Verizon reportedly close to acquiring Yahoo for around $5 billion
Verizon is reportedly nearing a deal to purchase Yahoo for close to $5 billion, bringing to an end a months-long bidding process for a now-ailing company that was once an Internet trailblazer.
The sale of Yahoo’s core business is still being deliberated but could be announced early next week, according to Bloomberg.
Verizon has reportedly emerged as the leading bidder ahead of AT&T, Quicken Loans Inc. founder Dan Gilbert and private equity firms TPG and Vector Capital.
Founded as a guide to the Internet in 1994, Yahoo quickly grew from a Silicon Valley start-up to a tech giant. Its properties still attract more than 1 billion visitors a month, but the company has struggled to keep up with competitors Google and Facebook in search and advertising revenue and has lagged far behind as the industry moved to mobile.
A turnaround plan implemented by Chief Executive Marissa Mayer has failed to win over investors.
Verizon, the nation’s largest wireless carrier, has been building itself into an online content business. Last year, it acquired AOL — one of Yahoo’s longstanding rivals — for $4.4 billion (Mayer rejected a deal to merge with AOL in 2015).
A purchase could open the doors for Verizon to generate additional revenue through Yahoo’s editorial properties, video services and advertising technology.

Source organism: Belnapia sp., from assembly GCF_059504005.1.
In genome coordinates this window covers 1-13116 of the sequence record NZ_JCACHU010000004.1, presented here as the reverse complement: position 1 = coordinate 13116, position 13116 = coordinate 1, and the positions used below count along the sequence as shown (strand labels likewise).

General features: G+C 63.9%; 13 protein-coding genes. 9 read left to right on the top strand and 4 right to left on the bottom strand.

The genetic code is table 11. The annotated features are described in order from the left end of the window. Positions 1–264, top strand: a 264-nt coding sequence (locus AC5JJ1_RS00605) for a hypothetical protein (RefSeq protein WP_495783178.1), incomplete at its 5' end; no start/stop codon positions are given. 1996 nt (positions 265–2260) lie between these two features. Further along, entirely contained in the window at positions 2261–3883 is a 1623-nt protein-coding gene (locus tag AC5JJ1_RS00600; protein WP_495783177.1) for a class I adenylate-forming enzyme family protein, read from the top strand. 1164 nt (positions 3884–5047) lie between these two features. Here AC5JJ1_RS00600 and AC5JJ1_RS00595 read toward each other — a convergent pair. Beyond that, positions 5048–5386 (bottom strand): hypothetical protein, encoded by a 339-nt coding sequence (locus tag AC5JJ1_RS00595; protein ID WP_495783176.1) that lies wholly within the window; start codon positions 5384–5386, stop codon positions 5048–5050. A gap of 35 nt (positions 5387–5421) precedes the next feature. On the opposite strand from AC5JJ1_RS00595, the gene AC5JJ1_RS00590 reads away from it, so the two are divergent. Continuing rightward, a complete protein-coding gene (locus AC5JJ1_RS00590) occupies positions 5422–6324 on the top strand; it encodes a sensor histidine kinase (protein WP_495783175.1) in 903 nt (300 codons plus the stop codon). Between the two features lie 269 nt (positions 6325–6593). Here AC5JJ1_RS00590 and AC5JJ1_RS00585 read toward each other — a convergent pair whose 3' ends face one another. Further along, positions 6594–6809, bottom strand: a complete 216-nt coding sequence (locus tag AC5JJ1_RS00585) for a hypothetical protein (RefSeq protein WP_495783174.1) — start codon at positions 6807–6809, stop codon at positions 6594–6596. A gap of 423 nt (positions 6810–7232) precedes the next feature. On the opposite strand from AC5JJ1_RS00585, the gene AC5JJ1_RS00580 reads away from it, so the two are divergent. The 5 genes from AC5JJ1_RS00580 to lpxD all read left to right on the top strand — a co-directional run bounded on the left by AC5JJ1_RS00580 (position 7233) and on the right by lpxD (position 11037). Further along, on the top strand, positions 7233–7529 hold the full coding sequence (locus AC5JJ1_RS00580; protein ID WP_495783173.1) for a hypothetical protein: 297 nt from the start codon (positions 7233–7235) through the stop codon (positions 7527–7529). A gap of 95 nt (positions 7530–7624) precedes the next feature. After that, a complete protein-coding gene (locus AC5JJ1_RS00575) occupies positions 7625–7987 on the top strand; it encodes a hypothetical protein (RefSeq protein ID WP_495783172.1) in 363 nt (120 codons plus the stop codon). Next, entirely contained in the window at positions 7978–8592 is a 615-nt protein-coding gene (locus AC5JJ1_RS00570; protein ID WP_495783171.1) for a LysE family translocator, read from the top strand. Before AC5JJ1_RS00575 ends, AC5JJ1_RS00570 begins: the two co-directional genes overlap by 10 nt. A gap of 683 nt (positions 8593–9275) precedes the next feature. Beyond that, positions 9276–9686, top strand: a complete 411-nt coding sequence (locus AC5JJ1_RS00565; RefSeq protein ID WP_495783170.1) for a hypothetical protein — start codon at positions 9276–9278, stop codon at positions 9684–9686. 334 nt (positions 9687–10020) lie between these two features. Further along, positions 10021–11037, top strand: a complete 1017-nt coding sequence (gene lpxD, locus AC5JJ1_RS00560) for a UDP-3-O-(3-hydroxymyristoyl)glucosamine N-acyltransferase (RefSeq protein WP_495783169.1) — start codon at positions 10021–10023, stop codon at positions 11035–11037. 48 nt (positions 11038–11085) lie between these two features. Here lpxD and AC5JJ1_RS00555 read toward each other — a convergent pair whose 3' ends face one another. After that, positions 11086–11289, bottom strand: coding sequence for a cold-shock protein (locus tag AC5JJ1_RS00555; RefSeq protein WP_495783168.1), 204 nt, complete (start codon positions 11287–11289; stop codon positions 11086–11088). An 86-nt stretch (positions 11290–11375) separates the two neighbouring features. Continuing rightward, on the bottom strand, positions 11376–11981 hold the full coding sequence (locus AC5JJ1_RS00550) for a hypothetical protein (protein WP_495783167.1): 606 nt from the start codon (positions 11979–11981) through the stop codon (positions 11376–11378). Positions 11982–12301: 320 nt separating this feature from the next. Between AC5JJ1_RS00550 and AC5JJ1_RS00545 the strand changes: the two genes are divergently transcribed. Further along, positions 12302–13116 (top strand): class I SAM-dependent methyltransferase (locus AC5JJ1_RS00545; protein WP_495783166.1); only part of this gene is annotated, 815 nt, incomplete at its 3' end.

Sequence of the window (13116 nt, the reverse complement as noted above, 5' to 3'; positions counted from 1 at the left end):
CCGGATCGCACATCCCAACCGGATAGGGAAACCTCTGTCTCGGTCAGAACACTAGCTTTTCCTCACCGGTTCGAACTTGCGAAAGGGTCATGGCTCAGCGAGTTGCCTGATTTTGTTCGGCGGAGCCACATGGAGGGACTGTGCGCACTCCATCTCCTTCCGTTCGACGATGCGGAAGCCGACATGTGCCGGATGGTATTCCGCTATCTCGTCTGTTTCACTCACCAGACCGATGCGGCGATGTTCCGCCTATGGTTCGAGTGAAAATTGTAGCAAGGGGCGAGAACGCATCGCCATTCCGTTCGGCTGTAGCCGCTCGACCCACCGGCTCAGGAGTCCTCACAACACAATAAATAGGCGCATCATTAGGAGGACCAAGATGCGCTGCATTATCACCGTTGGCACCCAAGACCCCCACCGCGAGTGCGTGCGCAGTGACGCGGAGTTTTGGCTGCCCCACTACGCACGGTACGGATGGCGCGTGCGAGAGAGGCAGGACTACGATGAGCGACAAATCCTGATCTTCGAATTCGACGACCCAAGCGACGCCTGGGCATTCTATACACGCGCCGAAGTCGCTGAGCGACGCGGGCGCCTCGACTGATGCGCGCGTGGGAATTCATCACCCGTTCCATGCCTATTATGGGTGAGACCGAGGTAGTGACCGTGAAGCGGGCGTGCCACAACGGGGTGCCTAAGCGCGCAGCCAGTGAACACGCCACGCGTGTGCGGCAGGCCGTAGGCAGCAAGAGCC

If the deal goes through, Verizon plans to combine Yahoo’s Internet assets with AOL, according to Recode.
Verizon is perceived as a favorite because it sees the most value in Yahoo, said Rob Enderle, principal analyst with the Enderle Group.
Although Yahoo brings in revenue, its costs are too high. By joining forces with AOL, Yahoo’s costs would come down, he said.
It also would bolster Verizon’s stable of proven editorial properties — sites around which it can sell advertising.
“They are going for content,” he said. “One end goal is if you’ve got the content, you’ve got the ads.”
Thanks to its AOL purchase, Verizon is now the owner of sites including the Huffington Post, Engadget and TechCrunch. With Yahoo, it would gain highly visited properties such as Yahoo News, Yahoo Finance and Yahoo Sports, among others.
Selling ads around these outlets, as well as Yahoo and AOL email products, could help Verizon carve out a spot as a leader in online advertising.
Verizon is not the only telecommunications company to expand into media. Comcast owns NBCUniversal and has made small investments in online news companies Vox Media and BuzzFeed.
“Verizon clearly wants to build a media center to rival Comcast’s positioning as being both a telco and a media company,” said Andrew Frank, an analyst with research firm Gartner, who isn’t surprised Verizon is emerging as the leading bidder. “Verizon understands that with Yahoo and AOL, it will have a portfolio approach to media and achieve greater scale.”
Yahoo began its march toward a sale after the company failed to spin off its stake in Chinese e-commerce provider Alibaba, reportedly worth more than $32 billion, because of the possibility of incurring a capital gains tax.
2:10 p.m.: This article was updated with additional reporting and context.
This article was originally published at 11:10 a.m.
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